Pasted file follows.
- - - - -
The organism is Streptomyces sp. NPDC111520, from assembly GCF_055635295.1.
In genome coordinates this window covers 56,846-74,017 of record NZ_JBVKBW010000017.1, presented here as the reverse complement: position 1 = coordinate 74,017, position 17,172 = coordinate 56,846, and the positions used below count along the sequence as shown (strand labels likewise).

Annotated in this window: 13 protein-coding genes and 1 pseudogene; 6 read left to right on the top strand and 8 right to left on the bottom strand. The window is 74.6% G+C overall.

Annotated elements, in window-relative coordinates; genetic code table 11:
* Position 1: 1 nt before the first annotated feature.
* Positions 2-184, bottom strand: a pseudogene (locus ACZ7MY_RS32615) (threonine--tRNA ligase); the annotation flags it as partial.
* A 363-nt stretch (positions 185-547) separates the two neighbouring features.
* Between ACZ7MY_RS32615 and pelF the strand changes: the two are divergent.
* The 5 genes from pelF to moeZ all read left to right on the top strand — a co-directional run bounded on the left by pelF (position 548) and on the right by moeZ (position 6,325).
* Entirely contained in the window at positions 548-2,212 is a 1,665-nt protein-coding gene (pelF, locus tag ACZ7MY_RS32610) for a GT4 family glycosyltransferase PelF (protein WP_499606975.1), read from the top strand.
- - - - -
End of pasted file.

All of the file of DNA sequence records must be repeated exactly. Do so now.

The organism is Streptomyces sp. NPDC111520, from assembly GCF_055635295.1.
In genome coordinates this window covers 56,846-74,017 of record NZ_JBVKBW010000017.1, presented here as the reverse complement: position 1 = coordinate 74,017, position 17,172 = coordinate 56,846, and the positions used below count along the sequence as shown (strand labels likewise).

Annotated in this window: 13 protein-coding genes and 1 pseudogene; 6 read left to right on the top strand and 8 right to left on the bottom strand. The window is 74.6% G+C overall.

Annotated elements, in window-relative coordinates; genetic code table 11:
* Position 1: 1 nt before the first annotated feature.
* Positions 2-184, bottom strand: a pseudogene (locus ACZ7MY_RS32615) (threonine--tRNA ligase); the annotation flags it as partial.
* A 363-nt stretch (positions 185-547) separates the two neighbouring features.
* Between ACZ7MY_RS32615 and pelF the strand changes: the two are divergent.
* The 5 genes from pelF to moeZ all read left to right on the top strand — a co-directional run bounded on the left by pelF (position 548) and on the right by moeZ (position 6,325).
* Entirely contained in the window at positions 548-2,212 is a 1,665-nt protein-coding gene (pelF, locus tag ACZ7MY_RS32610) for a GT4 family glycosyltransferase PelF (protein WP_499606975.1), read from the top strand.